gossard267 wrote:rayiner wrote:KevinP wrote:That said, I'm still personally having a ton of doubts about whether I'm making a financially sound move by attending a T14. And this is coming from someone with an engineering background + WE and about to head to CLS at non-sticker price.
Its tempting to just look at the downside potential, but you also have to factor in upside potential as well as your alternatives. You're unlikely to make much more than $125k as an engineer without going into management, which will typically involve dropping $180k+interest on an MBA. Demand in IP is high enough right now where you're likely to be able to stick it out 5-7 year in big law, even if you get pushed out of your first firm. After that you've got decent in-house options where $200k+ further into your career is within reach. That's assuming you don't make partner or counsel at even a small or mid-sized firm, which is not so unlikely that you can discount it completely from the calculation.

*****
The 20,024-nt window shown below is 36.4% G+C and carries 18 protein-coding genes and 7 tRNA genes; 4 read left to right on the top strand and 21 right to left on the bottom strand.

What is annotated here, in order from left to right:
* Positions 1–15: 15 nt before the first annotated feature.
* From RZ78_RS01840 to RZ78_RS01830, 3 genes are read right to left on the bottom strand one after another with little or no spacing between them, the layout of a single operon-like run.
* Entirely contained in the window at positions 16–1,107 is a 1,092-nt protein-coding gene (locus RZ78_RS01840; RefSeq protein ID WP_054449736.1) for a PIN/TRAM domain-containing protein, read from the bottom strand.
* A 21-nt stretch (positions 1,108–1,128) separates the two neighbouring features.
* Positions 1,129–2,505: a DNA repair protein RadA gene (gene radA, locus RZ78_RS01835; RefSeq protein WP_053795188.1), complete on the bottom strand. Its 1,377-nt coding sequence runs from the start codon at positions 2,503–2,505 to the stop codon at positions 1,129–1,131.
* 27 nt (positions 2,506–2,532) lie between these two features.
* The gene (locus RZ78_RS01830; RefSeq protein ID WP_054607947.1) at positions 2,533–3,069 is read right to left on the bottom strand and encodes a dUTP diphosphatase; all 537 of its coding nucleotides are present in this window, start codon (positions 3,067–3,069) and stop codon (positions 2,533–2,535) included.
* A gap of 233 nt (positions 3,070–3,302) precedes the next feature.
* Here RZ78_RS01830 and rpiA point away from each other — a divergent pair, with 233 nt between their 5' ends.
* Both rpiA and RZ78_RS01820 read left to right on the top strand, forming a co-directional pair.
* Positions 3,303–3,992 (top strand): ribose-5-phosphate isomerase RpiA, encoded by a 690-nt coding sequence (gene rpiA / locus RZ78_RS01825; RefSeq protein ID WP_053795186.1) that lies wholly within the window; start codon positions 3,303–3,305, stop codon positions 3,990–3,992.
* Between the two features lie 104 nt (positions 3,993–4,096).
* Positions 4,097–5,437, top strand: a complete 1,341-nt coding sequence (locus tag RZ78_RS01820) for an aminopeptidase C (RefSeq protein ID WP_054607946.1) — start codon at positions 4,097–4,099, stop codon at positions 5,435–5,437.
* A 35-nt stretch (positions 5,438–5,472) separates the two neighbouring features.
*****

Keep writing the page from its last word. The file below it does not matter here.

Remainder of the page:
As someone who knows several engineers who have made the leap to management, I strongly disagree with the bolded. Top-shelf MBAs are a waste of money for engineers, unless you are looking to make a huge career change (switch to consulting, finance, marketing, etc). For most engineers looking to move into management, almost any MBA will work, because the MBA is merely a signal and box to check. Hiring committees mainly value your technical knowledge and your ability effectively engage with and be respected by engineering staff, but they do need some sign that you have interest in managing people and that you have at least been taught how to read a P&L.
From a purely economic perspective, I'd guess that engineer w/ part-time MBA (funded by employer) moving into management will turn a better ROI than engineer that drops out of the work force for 3 years, accumulates 250K in debt at 8% interest, and then reenters through biglaw.
First of all, a consulting gig + egineering background is a great way to move into upper management. Second, some companies are snobbier than others. At places that don't care much about the pedigree of your MBA, middle management is unlikely to make much more than a senior engineer anyway. It also helps for lateral-ing up.